# The Fundamental Theorem of Calculus Questions?

Background Information: One of the most important ideas that Green discussed in his Essay is the connection between what happens within a body and the properties of that body’s surface. He realized that, because the boundary of an object is one dimension lower than the interior, the connection can be represented by transforming k−dimensional integrals to simpler integrals involving a (k−1)−dimensional object. In fact, the origin of Green’s Theorem goes to the very heart of Calculus: the Fundamental Theorem.

The Question: Write out the Fundamental Theorem of Calculus. How might we see this as reducing a k−dimensional integral to a (k − 1) dimensional integral?

The work so Far: The Fundamental Theorem of Calculus states that when taking the anti derivative of an integrand you can evaluate the integral by taking the endpoints of the integral and subtracting using the anti derivative. The formula for the Fundamental Theorem of Calculus is as follows: $$\int^{x=b}_{x=a} \, f(x) \, dx = F(b) - F(a).$$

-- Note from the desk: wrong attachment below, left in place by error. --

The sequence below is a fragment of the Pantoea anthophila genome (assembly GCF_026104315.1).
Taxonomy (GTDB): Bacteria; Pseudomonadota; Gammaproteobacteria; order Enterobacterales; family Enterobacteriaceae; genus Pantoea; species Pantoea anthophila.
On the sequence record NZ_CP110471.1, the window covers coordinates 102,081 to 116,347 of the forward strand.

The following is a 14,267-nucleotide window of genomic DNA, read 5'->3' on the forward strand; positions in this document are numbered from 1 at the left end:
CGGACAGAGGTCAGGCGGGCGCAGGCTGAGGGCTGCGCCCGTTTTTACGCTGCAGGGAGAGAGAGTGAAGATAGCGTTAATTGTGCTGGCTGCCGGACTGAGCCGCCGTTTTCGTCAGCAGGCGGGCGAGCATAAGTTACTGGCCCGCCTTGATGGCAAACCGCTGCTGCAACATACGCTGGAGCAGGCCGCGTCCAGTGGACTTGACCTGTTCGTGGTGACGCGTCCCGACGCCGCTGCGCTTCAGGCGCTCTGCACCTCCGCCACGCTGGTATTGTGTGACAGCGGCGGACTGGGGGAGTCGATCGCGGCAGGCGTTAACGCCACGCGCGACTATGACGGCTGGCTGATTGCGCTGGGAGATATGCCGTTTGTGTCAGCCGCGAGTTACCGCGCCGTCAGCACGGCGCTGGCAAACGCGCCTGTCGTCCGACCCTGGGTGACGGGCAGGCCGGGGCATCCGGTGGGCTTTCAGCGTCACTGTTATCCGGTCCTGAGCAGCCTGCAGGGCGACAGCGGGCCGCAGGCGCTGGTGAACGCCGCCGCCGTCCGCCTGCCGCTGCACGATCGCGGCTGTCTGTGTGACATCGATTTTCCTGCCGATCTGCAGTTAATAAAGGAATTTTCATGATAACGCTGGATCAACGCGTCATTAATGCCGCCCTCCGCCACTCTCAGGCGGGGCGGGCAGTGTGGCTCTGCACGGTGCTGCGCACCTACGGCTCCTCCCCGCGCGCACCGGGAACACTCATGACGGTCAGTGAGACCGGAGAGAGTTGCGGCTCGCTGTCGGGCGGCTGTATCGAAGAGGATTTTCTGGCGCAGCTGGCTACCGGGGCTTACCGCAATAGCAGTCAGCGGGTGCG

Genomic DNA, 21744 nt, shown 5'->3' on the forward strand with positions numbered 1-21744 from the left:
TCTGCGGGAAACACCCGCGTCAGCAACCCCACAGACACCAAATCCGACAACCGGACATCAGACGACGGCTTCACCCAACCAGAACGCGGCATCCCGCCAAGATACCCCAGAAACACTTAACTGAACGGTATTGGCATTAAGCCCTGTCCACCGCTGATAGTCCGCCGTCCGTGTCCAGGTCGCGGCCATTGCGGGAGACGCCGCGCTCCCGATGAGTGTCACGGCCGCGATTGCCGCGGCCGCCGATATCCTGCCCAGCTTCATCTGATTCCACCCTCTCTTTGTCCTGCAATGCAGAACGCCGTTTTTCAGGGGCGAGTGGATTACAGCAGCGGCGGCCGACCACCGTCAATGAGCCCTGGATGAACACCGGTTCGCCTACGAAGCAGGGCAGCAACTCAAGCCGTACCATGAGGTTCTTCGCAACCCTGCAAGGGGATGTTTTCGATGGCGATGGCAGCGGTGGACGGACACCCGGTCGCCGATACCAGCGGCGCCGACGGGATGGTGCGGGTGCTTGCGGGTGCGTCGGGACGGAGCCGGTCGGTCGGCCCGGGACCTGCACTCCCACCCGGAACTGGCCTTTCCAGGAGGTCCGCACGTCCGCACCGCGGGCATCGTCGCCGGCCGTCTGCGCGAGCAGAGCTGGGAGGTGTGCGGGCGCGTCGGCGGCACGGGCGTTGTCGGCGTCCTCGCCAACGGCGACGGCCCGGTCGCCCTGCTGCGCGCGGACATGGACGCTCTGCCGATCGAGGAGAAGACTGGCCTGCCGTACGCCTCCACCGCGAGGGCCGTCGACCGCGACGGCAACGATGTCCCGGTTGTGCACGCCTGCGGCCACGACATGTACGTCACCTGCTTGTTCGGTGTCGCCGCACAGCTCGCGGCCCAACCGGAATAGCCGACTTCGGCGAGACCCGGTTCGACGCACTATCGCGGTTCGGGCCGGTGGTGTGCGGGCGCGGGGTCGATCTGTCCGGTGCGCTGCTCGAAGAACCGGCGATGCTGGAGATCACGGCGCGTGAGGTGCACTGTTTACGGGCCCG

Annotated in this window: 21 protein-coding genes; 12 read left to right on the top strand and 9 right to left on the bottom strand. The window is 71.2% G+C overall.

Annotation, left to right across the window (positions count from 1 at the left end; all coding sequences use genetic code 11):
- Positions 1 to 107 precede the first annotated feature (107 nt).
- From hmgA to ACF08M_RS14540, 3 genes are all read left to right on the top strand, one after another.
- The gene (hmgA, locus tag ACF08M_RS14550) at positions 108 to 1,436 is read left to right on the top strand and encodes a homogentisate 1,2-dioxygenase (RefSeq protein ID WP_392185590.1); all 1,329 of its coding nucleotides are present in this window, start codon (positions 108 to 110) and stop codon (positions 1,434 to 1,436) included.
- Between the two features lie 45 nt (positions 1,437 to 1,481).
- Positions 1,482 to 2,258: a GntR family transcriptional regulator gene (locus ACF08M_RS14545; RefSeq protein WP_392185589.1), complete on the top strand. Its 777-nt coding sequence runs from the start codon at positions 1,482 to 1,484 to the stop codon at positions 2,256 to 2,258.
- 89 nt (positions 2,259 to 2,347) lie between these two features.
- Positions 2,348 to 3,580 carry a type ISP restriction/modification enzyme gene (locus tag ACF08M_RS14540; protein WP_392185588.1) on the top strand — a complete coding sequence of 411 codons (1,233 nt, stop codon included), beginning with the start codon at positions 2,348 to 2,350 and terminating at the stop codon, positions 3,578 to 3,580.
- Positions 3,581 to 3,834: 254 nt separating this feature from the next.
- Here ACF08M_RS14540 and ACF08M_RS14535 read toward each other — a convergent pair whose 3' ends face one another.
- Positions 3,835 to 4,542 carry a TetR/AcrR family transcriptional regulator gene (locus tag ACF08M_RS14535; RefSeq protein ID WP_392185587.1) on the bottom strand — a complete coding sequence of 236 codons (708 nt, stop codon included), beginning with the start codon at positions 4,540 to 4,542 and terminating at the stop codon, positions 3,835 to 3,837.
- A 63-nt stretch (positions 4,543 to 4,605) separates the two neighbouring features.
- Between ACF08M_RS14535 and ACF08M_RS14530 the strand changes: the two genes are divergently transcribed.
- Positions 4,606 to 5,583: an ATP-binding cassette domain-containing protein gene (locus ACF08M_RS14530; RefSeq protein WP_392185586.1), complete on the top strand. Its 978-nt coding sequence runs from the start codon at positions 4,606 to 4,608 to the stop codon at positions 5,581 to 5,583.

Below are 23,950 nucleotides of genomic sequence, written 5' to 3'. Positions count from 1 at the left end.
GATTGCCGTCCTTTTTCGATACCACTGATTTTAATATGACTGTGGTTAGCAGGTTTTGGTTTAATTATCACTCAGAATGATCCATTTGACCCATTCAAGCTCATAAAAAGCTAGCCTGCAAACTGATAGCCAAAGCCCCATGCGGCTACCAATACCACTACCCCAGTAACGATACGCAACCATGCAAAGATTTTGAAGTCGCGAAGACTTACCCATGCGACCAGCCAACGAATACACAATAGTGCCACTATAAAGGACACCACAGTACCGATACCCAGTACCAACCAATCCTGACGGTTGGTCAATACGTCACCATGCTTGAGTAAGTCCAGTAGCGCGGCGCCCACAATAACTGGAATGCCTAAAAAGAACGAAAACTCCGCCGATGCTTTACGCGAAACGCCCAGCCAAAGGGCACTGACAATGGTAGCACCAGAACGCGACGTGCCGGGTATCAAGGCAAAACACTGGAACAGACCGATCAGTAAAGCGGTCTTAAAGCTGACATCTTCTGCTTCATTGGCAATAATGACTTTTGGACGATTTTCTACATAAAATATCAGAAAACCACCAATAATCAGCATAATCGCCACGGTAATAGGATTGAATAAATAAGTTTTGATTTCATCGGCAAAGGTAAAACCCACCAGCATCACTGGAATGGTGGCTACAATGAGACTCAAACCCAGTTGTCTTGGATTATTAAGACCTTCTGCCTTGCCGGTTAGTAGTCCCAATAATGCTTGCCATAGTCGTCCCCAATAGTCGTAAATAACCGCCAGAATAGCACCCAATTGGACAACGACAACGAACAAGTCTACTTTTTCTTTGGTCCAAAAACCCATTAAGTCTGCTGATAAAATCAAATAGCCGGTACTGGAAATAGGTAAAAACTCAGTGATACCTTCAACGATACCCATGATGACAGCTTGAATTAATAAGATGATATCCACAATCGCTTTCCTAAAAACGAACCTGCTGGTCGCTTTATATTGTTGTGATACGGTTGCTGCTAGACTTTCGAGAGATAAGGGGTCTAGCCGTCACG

Well, we know that the boundary of $$[a,b]$$ is $$\{a,b\}$$. Then, in some sense, $$\int_a^b f = \int_{\partial[a,b]} F = \int_{\{a,b\}} F.$$ Put another way, $$\int_{[a,b]} \partial f = \int_{\partial[a,b]} f.$$ In particular, this is true if we define $$\int_{\{a,b\}} f := f(b) - f(a)$$. Such a definition is reasonable if you think about what an integral represents: the area (2d concept) under a curve (1d) vs the distance (like length, the 1d analogue of area) between points (0d). In this sense, the FTOC is just a specific instance of Stokes' theorem: $$\int_{\partial\Omega} \omega = \int_\Omega d\omega.$$